Part of what makes Greta Thunberg such a powerful voice in climate activism is her no-nonsense communication.
Yesterday, for example, she called the impending COP27 climate talks, to be held in Egypt on November 6-18, an opportunity for “people in power” to “greenwash”, “lie” and “cheat”. Her words are presumably referring to the world’s wealthiest nations resisting efforts by the less, and in fact the least, wealthy nations to secure more funds to adapt to the climate crisis, research and implement new technologies, resettle vulnerable people and safeguard threatened livelihoods and geographies.
In the past, wealthier countries – as well as the institutions that sustain their wealthy status – have also been reluctant to take responsibility for historical emissions and for the role of their colonialist or imperialist policies, as the came may be, in perpetrating inequity.
At the COP21 in Paris six years ago, the famous Paris Agreement was signed after intense day/night negotiations, only to come to a weak agreement on the 1.5º C threshold, and even without any legal bindings. Last year’s COP26 in Glasgow ended as a disappointment, with negotiators’ focus squarely on climate finance. At the upcoming COP27 in Egypt, the talks will take off on this point.
At this juncture, and in fact against the backdrop of the UK having defaulted on a $288 million commitment to the Green Climate Fund, Thunberg’s comments must be welcome for all the less-than-rich countries. However, the unqualified nature of her statement – painting COP27 in toto as something resembling a sham – should be unwelcome for the same group for a few reasons.
Apart from providing an arena in which nations on the roughly two sides of the climate finance crisis can meet, these climate talks, organised under the UN Framework Convention on Climate Change, also provide a stage on which countries forge alliances and where – with the advantage of uninterrupted media attention – lesser known voices from remote parts of the world can make themselves heard.
But perhaps most importantly, here, less-than-wealthy countries can cooperate and squeeze just a little more commitment from the wealthier ones – because outside of these forums, negotiations are one-to-one, ad hoc and scattered, and often combine political considerations with climate-related ones in a way that could be detrimental to the latter.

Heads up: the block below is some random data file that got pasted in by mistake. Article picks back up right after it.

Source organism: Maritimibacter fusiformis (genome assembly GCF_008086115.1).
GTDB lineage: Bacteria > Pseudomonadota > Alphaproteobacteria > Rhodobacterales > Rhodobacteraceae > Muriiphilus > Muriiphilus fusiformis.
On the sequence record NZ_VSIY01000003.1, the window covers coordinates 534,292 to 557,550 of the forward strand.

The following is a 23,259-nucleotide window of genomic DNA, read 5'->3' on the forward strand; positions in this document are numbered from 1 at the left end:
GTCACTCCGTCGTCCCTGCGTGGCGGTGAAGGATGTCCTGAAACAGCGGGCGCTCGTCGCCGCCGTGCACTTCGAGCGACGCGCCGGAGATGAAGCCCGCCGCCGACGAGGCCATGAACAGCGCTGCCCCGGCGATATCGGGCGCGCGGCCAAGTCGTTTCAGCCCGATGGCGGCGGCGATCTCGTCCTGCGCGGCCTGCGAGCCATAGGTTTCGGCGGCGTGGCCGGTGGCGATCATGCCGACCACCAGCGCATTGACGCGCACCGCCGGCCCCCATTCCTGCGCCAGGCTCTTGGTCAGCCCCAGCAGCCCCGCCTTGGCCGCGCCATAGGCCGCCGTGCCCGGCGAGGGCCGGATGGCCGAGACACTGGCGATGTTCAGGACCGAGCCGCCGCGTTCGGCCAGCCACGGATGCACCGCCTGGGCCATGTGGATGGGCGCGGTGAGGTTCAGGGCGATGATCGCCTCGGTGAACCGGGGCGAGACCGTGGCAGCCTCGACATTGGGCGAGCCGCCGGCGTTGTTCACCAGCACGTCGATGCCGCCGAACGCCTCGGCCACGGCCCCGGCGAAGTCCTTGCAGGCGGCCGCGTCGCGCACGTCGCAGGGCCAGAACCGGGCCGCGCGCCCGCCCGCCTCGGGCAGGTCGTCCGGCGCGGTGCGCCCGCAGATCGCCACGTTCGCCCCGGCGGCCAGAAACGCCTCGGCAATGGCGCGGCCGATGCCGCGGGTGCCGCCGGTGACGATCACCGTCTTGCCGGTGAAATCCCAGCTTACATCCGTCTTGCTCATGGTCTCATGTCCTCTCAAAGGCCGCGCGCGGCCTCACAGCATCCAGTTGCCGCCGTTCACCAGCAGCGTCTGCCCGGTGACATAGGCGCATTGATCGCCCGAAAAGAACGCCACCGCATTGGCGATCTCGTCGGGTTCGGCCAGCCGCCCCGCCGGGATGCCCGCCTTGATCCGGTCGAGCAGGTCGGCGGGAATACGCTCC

For example, at COP26 last year, Prime Minister Narendra Modi announced India’s intention to become ‘net-zero’ by 2070 as well as called on wealthy countries to step up their financial support for climate mitigation activities worldwide, joining a chorus of voices making the same demand as well as responding to international pressure to declare such a target.
At the same time, India is one of Asia’s fastest-growing oil markets, and whose government has projected oil and gas demand in the country to grow 8-11% through this decade despite a lack of clarity on what these fuels will be used for. As a result, several international energy corporations are expanding their foothold in India, capitalising on the country as one of the world’s last major markets for fossil fuels. The government is encouraging this trend for the investments it brings.
At the Conference of the Parties (i.e. COP), thus, we can expect a check against our own government’s ambitions – as well as where the clout of individual governments fructifies as part of a collective bargaining enterprise. (Why not take advantage of the fact that the current Indian government is sensitive to how it’s perceived in the Western press?)
So dismissing the talks as a whole – as Thunberg has done on more than one occasion – and expecting the world’s wealthiest nations to step up is, for better or worse, not going to get us anywhere. That said, recasting the talks as a forum that works in favour of the world’s economically developing and least developed nations, by allowing them to function as a single bloc, may serve us all better. The governments of these countries also need to be held accountable after all.
Featured image: Greta Thunberg in Montreal in September 2019. Credit: Lëa-Kim Châteauneuf/Wikimedia Commons, CC BY-SA 4.0.